Looks Worse Than It Is

Eerily circular holes are cut out of crossvine’s leaves. Click image for larger view.

“Neil! Something is eating up my plants’ leaves. There are perfect circles cut out of them. What does that, and how can I stop it?!!!!”

That’s the way the call comes in on the air. It’s also probably the way I sounded the first time I called my friend, Extension Entomologist H.A. Turney, to ask the very same question.

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Almost exactly the same kind of damage appears on Chinquapin oak leaves. Click image for larger view.

H.A. was always so calm and cool, always with a kind smile. “Neil, that’s the work of the leaf cutter bee, and you might as well tell people to brag about them. They can’t do anything to prevent or control them.”

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And then he went on to explain that this curious insect visits its choice of plants, uses its sharp mouthparts to make this great incision, then carries the flap of leaf tissue back to a dormant downspout or faucet where it builds its nest.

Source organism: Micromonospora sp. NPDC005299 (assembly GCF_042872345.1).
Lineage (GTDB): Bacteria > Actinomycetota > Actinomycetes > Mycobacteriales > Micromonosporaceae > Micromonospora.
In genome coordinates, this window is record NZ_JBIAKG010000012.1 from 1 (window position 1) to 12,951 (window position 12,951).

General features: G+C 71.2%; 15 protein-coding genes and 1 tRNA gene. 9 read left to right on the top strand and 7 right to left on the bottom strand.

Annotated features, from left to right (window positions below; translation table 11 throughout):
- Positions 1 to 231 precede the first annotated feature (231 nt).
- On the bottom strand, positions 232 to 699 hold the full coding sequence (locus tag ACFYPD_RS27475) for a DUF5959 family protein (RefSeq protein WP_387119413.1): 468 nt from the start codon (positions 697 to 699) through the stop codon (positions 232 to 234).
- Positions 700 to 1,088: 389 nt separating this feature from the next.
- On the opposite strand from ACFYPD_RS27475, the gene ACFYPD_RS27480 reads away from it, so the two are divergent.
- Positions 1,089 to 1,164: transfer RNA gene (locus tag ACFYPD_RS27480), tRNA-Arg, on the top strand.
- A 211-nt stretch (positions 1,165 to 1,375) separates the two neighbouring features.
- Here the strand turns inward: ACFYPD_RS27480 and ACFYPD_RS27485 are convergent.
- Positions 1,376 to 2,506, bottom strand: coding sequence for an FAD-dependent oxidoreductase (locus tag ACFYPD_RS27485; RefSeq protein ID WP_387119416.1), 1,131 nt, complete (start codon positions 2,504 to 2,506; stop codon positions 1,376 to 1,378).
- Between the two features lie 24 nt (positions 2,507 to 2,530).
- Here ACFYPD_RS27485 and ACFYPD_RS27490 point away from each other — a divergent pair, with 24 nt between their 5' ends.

Posted on my Facebook page by reader Robin Brady, this gives you an idea of the looks of the seldom-seen leaf cutter bee. Click image for larger view.

“At some point, your caller will turn on that faucet and a wad of these leaves will blow out ahead of the water all over their shoes.”

H.A. went on to explain that since the leaf cutter bee isn’t actually eating any of the leaf tissue there isn’t any insecticide that will lie in waiting to kill it. You would have to be spraying as it happened by. And, of course, there is no way of curing the damage it’s done. The plant will just have to grow new leaves to cover the damage. Which it will do.

The bottom line of it all is that there is very little harm and not much of a foul here.

You are released to worry about something more troublesome.

Posted by Neil Sperry
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